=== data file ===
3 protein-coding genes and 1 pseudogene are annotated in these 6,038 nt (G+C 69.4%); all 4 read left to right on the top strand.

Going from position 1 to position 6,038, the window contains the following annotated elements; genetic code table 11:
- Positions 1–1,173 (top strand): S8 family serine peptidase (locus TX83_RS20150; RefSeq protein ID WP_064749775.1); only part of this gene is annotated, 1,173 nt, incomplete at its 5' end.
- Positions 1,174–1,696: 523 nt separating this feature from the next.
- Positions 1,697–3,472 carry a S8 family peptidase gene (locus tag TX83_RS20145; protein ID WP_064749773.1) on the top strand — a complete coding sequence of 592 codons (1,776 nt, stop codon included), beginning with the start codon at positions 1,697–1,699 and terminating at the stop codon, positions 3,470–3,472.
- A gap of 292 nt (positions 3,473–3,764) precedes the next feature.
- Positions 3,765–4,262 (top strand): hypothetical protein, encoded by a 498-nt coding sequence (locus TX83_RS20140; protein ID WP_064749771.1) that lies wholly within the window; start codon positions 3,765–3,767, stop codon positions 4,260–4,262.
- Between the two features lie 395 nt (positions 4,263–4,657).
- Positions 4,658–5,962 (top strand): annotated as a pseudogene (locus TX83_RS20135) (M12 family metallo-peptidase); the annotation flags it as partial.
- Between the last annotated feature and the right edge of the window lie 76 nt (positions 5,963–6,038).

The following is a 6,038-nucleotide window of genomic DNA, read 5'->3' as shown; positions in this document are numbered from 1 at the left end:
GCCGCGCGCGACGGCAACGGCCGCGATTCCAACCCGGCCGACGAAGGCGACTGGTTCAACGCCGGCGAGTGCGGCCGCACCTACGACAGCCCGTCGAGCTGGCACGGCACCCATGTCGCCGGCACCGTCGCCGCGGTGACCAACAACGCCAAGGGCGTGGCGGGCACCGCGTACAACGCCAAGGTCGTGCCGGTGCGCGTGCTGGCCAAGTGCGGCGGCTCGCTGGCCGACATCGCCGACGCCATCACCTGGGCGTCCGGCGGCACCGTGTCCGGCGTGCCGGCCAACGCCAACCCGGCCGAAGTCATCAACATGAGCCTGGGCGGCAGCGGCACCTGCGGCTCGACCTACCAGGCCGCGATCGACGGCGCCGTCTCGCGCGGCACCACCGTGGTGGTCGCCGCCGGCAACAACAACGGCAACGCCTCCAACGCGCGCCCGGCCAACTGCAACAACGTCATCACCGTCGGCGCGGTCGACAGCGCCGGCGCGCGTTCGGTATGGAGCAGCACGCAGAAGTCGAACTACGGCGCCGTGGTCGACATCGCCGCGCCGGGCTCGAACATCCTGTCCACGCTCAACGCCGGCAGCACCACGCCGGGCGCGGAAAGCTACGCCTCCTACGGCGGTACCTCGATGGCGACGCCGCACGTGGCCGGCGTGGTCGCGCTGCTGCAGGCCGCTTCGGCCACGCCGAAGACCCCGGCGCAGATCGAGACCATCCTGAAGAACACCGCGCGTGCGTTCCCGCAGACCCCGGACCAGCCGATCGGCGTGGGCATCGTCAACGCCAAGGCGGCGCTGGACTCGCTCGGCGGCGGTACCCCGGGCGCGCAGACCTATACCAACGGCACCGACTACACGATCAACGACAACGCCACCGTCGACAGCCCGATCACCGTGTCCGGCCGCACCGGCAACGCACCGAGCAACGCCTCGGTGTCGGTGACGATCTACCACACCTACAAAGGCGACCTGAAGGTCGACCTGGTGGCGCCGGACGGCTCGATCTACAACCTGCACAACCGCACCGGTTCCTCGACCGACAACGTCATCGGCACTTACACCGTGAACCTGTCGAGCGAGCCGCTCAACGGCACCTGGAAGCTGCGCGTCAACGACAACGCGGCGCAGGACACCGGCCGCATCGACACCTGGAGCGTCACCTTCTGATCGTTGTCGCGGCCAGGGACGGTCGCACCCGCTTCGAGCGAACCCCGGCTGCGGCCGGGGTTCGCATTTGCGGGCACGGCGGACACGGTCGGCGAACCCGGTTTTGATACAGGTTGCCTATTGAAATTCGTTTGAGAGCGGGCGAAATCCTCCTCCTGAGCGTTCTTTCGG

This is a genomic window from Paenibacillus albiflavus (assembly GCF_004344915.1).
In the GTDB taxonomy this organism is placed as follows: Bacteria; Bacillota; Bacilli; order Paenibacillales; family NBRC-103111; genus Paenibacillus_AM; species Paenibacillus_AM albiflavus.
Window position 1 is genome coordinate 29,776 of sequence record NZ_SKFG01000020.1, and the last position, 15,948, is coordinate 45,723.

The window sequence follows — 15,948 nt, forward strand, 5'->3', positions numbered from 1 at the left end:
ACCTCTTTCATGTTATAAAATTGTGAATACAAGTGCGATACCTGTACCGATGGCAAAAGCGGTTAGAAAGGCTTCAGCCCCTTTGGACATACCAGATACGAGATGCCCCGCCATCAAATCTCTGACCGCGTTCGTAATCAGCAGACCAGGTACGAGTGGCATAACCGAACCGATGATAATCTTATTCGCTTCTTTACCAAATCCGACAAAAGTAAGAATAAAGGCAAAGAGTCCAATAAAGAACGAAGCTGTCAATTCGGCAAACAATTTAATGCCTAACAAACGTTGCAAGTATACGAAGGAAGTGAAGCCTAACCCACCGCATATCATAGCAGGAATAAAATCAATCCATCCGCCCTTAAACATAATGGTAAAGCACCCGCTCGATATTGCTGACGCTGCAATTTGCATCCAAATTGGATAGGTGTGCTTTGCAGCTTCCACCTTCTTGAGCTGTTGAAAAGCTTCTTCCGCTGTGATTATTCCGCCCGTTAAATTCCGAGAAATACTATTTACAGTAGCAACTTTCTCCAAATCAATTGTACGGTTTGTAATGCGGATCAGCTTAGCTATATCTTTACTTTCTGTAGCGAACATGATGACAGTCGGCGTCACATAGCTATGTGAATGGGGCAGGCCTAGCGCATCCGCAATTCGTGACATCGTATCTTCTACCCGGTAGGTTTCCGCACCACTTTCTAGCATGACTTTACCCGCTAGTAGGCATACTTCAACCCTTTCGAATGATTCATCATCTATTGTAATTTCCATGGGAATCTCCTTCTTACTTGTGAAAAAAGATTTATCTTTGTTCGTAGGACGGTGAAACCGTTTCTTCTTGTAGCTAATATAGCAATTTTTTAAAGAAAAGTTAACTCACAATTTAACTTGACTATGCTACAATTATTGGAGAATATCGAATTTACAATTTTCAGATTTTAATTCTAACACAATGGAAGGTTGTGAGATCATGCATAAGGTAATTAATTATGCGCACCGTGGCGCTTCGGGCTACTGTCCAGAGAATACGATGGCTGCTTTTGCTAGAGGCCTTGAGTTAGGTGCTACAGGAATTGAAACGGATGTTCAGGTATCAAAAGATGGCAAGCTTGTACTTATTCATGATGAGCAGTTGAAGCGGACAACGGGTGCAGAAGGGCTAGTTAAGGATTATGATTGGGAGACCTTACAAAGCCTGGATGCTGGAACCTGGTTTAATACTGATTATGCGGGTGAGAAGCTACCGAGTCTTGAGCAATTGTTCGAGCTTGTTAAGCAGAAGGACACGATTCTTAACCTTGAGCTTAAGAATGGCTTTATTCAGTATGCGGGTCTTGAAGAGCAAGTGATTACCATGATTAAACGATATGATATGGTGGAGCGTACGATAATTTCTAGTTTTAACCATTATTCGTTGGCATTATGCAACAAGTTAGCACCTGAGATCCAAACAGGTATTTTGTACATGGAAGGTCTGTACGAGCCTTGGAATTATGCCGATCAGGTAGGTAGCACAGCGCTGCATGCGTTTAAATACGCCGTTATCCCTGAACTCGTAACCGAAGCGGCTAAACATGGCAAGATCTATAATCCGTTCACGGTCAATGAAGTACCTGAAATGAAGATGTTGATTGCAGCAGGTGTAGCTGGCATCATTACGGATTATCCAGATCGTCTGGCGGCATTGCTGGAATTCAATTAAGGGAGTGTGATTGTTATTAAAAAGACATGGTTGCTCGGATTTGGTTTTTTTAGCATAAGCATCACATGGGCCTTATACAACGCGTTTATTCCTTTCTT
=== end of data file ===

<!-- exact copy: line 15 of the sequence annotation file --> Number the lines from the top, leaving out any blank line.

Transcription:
Window position 1 is genome coordinate 29,776 of sequence record NZ_SKFG01000020.1, and the last position, 15,948, is coordinate 45,723.